This was an especially nice stop because our server was so good at setting up side-by-sides and verticals so that we could really compare the different vintages and or locations.
Next: Bella
What a treat. This is not a place you find by accident, but its worth the trip in the country. We did the Bella flight and brought home the '08 Lily Hill Estate Zin, the '09 Big River Ranch Zin and scored a rare Maple Zin ( only 3 cases left...they can't pour it but you can buy it if you dare.)
Last hit of the day, Zichichi:
An interesting experience, this. They are sold out of current release and had only 3 wines, older vintages, in the tasting room. Then you can barrel taste what is still available after the Passport weekend, and buy futures on that wine if you like. We bought the '07 Napa Cab ( who wouldn't buy an '07 Napa Cab?) and called it a day.
Headed to Francis Ford Coppola for dinner and were running a little early, so we did a small tasting but made no purchase.
Dinner at Rustic was nice, but something didn't agree with me so I'd rather hold judgement overall.
We didn't stop at Passalaqua again because we still have some of their Maple, and Lambert Bridge had 2 bottles left if you want to try it un-tasted.
Last day, just a couple stops on the way back to SFO- re-visits actually- to St. Francis, where we are members ( bought the '08 Pagani Vyd Old Vine Zin and the '08 Montecillo Vyd Kaarins Terrace Zin because they aren't in the next shipment).
Also went to Harvest Moon, where we are members, and had a delightful visit there. That is one cheerful place, in decor and in servers- they are always just so pleasant and friendly! We got an additional bottle of the '07 RRV Zin- a 4-vineyard blend from the farms around the estate that is just rightly balanced with fruit and acidity. Delish
We also went back to Audelssa to buy the Chocolate/Cabernet sauce and the '08 Tempest, a phenomenal co-fermentation of Syrah and Viognier that will knock your socks right off.
We had lunch across the street at the Jack London Saloon and it was very good. Highly recommend the BBQ Bacon Burger....the bourbon bbq sauce is to die for.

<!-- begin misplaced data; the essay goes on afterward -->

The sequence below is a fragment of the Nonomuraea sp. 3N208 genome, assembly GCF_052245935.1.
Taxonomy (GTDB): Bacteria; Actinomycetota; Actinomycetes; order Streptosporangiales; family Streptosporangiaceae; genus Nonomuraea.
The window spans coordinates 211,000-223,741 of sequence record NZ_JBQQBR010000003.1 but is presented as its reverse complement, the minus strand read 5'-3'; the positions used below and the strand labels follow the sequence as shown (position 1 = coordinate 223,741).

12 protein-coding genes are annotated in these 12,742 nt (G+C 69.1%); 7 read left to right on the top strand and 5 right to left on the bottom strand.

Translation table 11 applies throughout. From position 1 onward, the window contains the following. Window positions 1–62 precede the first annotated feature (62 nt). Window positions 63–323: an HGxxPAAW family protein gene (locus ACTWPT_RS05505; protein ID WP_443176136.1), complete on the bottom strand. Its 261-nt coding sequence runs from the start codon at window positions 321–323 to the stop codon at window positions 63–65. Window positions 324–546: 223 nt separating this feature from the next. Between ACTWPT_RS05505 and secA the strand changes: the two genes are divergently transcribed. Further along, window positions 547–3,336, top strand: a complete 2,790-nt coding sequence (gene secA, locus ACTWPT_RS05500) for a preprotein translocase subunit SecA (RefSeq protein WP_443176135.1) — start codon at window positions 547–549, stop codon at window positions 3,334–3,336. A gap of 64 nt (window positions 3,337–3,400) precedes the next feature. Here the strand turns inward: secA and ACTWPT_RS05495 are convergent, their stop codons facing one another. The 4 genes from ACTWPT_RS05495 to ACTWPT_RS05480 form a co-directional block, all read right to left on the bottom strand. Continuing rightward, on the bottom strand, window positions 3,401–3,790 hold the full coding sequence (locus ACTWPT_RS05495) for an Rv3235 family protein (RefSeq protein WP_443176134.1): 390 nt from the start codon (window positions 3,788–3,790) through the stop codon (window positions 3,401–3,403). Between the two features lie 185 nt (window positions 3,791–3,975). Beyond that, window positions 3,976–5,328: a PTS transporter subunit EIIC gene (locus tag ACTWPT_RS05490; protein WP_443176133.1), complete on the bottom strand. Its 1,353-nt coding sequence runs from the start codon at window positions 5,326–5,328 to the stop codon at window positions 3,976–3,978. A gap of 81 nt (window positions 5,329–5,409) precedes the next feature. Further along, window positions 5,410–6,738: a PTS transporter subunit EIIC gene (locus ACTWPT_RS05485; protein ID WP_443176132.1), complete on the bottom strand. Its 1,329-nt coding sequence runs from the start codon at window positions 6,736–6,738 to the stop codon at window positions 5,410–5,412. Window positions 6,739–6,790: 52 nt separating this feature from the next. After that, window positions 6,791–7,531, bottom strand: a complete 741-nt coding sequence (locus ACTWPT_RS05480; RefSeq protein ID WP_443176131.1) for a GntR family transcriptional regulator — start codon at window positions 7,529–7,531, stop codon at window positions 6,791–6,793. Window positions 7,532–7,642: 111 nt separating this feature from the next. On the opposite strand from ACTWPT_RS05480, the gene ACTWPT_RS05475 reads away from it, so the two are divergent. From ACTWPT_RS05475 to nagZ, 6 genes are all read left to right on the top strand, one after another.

posted 05-18-2011 04:28 PM     Click Here to See the Profile for yesilovewine     Edit/Delete Message
Day 2: The Search for the Wilson Artisan Wineries
A note about Wilson's group....you can get a tasting card at any of the wineries that will gain you a waived tasting and a 10% discount on purchase which is good at all their properties. I actually inquired about it before we left and Dee offered to send me one so I'd have it when we started the day.

We stay in Santa Rosa because we like the accessibility to the whole county and because we can find reasonably priced lodging here that is close to terrific dining options. We also like the extra $$$ to spend on wine.
So, on this day we headed north on 101 and took off up Chalk Hill Road. Heading toward the new Wilson property called Soda Rock. What a gorgeous drive! Treacherously narrow in some places, but beautiful.
En route, we came to Field Stone winery, which opens at 10, so being early for the Soda Rock opening, we stopped in. Another unexpected delight! This is a very pretty property that is loaded with those huge Valley Oak trees that look like they could be 100 years old. The tasting room is actually in the wine cave here; you enter the barrel room, are enveloped in the aromas of wine, and walk into the business office area where they have a nice tasting bar set up. You know how in the old cartoons a great smell would take the character off their feet and they would sorta float along on the aroma? That is the ambience of Field Stone.
It was a great start to the day!
This is another really dinky place- more than 6 folks will put you shoulder to shoulder unless you can be out in the barrel room area, which can be arranged.
They offered a wide array of varietals including 4 different white ( even a Gewurtz'!) and 4 reds along with a port.
These are very typical Alexander Valley wines, in my opinion. Solid, fruit forward, nice finish and affordable. We bought the '09 Staten Family Reserve Viognier which is just great- a little floral on the nose, nice crisp quality with peach and something else...maybe apricot; an interesting spiciness rounds it beautifully.
We also bought the '07 Staten Reserve Petite Sirah. Yes, I know...shocking isn't it? I vowed never to drink that horrid varietal again, but was feeling a bit daring and I am SO glad. This was a delightful wine. Its an old-vine field blend so the raspy harshness isn't there at all. Its dark, really rich and just slightly tannic so you could drink this alone but I would go for a really hearty stew or maybe a roast.